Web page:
How to Reduce Chronic Pain with Magnesium

Magnesium has many health benefits. But did you know that magnesium is useful for reducing chronic pain from fibromyalgia?

How to Reduce Chronic Pain with Magnesium is now available in an audio format—press play to listen to this article or continue reading below.

Magnesium provides many health benefits. But did you know that it can also reduce chronic pain?

There are no cures for fibromyalgia, autoimmune arthritis, endometriosis, and other painful chronic illnesses. But there are ways to reduce some of the discomforts they create.

I rejoice whenever I find something to reduce even one source of pain. While the reduction of only one form of pain may not sound like a lot to those who live without chronic pain, it is a huge deal for people like me.

Chronic pain is rarely felt in one or two areas. Long-term pain creates a snowball effect. All it takes is one pain source to be neglected for an extended period. When this happens, the organs, muscles, tendons, and other body parts begin to react and become painful themselves. Before you know it, your whole body is consumed with pain.

Reactionary pain is not only painful, but it makes it addressing the true source difficult or complicates reaching a correct diagnosis.

Here are some ways that magnesium can help reduce your chronic pain.

Magnesium has many health benefits. But did you know that magnesium is useful for reducing chronic pain from fibromyalgia?

Disclaimer: This blog post contains affiliate links. I may earn a small commission to fund my coffee drinking habit if you use these links to make a purchase. You will not be charged extra, and you’ll keep me supplied with caffeine. It’s a win for everyone.

Medical Disclaimer: I am NOT a medical professional. Always discuss changes in your healthcare and pain management plan with your physicians.


Reduce These Types of Chronic Pain With Magnesium

  • Neuropathic Pain
  • Headaches
  • Muscle Cramps

Magnesium helps decrease chronic nerve and muscle aches, as well as headaches. It acts as a 1NMDA receptor antagonist and blocks the NMDA receptor, resulting in its analgesic effect.

I personally use magnesium for relief from permanent nerve damage and muscle spasms. I combine PEMF therapy with a topical magnesium lotion to limit the number and severity of headaches that stem from the base of my neck and spine.

Adding a daily topical magnesium supplement to my pain management plan helps relieve nerve and muscle pain. It also helps reduce the pain I experience from my intestines being strangled by adhesions.


Forms of Magnesium

There are quite a few ways to increase your magnesium levels.

  • Intravenous
  • Intrathecal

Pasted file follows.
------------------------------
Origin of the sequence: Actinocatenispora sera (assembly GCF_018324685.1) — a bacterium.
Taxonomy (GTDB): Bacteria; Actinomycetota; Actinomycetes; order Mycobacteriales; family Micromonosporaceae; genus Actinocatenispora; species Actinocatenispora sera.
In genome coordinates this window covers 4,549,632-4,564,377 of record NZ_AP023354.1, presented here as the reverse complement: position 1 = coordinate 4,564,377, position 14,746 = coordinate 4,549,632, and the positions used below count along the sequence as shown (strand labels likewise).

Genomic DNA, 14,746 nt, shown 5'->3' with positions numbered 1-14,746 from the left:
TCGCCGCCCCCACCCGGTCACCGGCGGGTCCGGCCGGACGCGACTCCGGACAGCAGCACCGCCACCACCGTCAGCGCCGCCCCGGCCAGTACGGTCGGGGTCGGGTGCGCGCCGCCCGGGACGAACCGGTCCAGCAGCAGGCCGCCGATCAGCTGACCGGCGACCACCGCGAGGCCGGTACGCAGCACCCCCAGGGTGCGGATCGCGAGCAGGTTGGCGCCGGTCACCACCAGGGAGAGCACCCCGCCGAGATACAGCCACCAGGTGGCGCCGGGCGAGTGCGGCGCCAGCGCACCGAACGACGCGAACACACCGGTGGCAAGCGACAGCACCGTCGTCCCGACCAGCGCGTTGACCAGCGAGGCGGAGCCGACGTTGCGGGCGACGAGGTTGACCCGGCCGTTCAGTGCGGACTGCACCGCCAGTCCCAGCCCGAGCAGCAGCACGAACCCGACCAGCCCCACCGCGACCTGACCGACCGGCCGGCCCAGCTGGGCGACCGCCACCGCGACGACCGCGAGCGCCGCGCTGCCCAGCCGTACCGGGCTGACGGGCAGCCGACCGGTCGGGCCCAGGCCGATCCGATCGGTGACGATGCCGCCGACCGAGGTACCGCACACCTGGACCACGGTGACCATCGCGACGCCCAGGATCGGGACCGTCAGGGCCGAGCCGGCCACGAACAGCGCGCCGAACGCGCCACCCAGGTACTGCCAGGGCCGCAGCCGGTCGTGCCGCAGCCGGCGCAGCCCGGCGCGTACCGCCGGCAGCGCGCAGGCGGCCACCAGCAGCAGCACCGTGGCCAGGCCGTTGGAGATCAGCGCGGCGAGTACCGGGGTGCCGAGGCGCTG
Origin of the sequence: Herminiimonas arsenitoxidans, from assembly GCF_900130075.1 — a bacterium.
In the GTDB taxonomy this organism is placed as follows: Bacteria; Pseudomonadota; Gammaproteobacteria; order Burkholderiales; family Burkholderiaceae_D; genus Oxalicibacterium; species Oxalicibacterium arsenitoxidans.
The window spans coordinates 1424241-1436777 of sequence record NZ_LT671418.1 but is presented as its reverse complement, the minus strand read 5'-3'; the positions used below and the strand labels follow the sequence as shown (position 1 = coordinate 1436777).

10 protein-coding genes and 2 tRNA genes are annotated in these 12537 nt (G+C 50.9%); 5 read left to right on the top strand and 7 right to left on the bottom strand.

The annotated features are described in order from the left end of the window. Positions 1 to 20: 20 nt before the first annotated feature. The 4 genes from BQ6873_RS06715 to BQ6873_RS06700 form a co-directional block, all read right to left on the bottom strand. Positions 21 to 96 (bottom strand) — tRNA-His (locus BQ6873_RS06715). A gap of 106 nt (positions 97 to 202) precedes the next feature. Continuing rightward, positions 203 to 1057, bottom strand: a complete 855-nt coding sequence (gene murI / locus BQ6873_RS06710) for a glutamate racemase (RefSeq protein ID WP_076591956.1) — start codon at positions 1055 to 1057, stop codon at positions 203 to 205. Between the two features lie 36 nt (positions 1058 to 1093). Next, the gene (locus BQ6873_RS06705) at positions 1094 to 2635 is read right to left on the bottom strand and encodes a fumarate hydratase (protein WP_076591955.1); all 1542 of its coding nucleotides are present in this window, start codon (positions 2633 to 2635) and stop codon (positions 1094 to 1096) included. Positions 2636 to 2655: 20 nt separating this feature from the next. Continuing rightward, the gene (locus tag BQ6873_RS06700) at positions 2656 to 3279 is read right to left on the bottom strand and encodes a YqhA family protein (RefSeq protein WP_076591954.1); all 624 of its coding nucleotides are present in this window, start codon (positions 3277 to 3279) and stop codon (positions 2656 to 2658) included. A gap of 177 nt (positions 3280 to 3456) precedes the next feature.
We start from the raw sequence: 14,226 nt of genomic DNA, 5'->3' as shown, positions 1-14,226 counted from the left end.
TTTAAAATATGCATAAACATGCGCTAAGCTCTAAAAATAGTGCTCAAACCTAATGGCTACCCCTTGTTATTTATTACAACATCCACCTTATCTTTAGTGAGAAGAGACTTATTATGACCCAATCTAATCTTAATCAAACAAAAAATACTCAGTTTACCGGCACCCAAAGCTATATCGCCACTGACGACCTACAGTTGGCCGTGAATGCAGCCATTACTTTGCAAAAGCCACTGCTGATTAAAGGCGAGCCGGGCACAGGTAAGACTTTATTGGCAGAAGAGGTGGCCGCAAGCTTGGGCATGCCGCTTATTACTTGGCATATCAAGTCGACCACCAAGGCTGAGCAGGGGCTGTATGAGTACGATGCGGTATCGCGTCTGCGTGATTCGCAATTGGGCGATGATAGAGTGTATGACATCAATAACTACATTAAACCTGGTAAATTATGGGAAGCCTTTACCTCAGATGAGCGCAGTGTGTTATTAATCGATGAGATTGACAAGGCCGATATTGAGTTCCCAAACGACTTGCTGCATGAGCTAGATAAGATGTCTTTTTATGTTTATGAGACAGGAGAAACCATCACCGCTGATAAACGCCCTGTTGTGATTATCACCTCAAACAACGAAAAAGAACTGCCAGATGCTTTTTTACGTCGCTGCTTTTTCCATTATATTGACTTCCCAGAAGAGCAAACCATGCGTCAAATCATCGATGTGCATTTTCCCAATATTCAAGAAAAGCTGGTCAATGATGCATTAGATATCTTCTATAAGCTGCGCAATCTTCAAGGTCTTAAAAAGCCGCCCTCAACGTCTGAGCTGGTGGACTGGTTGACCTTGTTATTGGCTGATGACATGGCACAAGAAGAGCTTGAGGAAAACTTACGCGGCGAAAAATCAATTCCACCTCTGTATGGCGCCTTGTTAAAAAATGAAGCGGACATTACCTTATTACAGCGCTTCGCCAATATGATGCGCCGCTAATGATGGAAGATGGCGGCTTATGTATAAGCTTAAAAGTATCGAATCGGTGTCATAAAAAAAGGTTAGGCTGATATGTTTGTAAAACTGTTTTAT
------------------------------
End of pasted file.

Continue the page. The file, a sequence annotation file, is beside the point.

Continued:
• Epidural 
  • Oral
  • Topical

The first three forms on the list are administered by medical professionals. Depending on your health insurance plan, they may be quite costly.

Increasing your levels can also be done by taking an oral supplement or adding more magnesium-rich foods to your diet. Foods that are rich in magnesium include but are not limited to leafy green vegetables, whole grains, beans, nuts, and fish. See a full list here.

My preferred form is topical. I apply a natural magnesium-rich lotion each night to my belly, feet, thighs, and calves. I also apply it to my neck, lower back, hips, and shoulders. Within minutes the tension melts away, and I can fall fast asleep.

Which Form of Magnesium is Right For You?

This is something that should be discussed with your doctor. Always check to see if your supplement is safe to take with current medications.

I have several reasons for choosing a topical form. The first is affordability. Even with health insurance, having magnesium administered via intravenous, intrathecal, or by epidural is expensive.

My body rejects oral forms of supplements. This includes magnesium-rich foods. I have to eat them in small amounts or suffer the consequence, which is diarrhea or vomiting.

It was trying a topical form that made it possible to increase my magnesium levels. My body absorbs, uses, and prefers topical forms of supplements.

Which forms have you tried?

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Published by Cynthia Covert

Diagnosed in 2001 with psoriasis, followed by fibromyalgia, psoriatic arthritis, endometriosis, and later a botched hysterectomy turned her world upside down. Cynthia shares her experience, advice, and tips for how to make life with chronic pain easier and less painful.

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